Whether it’s baking bread, learning French or practising yoga, many of us have come out of the circuit breaker period with new skills and interests. Thankfully, there are no lack of opportunities, with the proliferation of online learning platforms touching on everything from the art of home cooking to managing your mental health during Covid-19, filled with content to suit varying thirsts for knowledge. You can even structure your learning, work at your own pace and choose your instructors.
If, say, you decide that those blurry images of your little ones taken with your smartphone camera don’t cut it anymore, then get some direction from celebrity photographer Annie Leibovitz on Masterclass. Thereafter, learn the fundamentals of photo editing on Skillshare and then get behind photography’s role in our increasingly visual culture through the collection of the Museum of Modern Art on Coursera.
But more than just self-improvement, there are also platforms that cover numerous aspects of professional development such as leadership and business strategy, with the best minds and industry practitioners sharing their expertise and even mentorship opportunities. These communities of learning might just be one of the workforce strategies to Covid-19 recovery. The pursuit of knowledge is eternal, and research has shown that those who engage in lifelong learning enjoy increased well-being and resilience in coping with adversity.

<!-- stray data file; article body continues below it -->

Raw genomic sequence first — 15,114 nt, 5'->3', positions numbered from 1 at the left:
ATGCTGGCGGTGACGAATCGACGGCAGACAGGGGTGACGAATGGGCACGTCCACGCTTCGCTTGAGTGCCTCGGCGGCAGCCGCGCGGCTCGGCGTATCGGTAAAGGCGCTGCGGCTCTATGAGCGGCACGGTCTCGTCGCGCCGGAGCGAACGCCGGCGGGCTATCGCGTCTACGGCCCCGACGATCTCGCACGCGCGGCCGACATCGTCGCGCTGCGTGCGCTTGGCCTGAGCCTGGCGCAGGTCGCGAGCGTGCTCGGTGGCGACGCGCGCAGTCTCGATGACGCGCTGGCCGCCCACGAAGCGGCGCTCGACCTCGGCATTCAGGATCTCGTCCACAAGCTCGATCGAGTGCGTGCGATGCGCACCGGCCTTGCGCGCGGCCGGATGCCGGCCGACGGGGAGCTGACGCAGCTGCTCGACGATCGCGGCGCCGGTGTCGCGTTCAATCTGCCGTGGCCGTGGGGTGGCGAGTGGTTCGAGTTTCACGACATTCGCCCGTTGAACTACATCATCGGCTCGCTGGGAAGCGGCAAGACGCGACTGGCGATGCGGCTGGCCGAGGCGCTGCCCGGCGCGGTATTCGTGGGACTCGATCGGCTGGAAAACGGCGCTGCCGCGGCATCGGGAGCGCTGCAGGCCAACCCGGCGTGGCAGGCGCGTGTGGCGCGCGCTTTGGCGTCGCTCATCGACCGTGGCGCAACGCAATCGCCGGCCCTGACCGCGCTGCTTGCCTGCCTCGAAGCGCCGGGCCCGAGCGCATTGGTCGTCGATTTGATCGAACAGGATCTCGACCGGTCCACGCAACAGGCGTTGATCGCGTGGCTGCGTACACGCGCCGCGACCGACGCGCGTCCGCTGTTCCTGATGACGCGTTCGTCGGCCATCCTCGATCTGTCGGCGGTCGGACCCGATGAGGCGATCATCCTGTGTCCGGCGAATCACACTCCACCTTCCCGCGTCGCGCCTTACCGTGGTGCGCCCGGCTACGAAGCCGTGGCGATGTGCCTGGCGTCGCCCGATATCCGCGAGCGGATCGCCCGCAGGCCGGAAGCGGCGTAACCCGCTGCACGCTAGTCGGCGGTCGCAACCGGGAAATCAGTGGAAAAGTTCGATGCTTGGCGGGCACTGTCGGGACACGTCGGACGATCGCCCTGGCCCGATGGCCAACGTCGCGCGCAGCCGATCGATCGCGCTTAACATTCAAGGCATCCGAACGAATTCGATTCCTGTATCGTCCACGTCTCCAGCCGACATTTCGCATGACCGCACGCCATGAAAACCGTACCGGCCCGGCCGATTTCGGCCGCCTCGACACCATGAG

The minds behind three Singapore-based personal and professional development platforms reveal how they are changing the face of education.
When serial entrepreneurs Fei Yao and Will Fan first founded education start-up NewCampus in 2015, they wanted to equip modern working professionals with the skills and knowledge to future-proof themselves in a rapidly changing world. And they do this through a mix of online and offline workshops, masterclasses and conferences held at one of the company’s co-learning campus locations at WeWork in Suntec City.
That mission has taken on new meaning since the coronavirus pandemic. “There are scarily large numbers of people being let go globally right now, due to industries or roles that cannot be sustained. But those who have been retained tend to have transferable skills, and they are coming up with new ideas and building organisations to adapt to this challenging time,” observes Yao, who handles corporate strategy, while Fan is the CEO.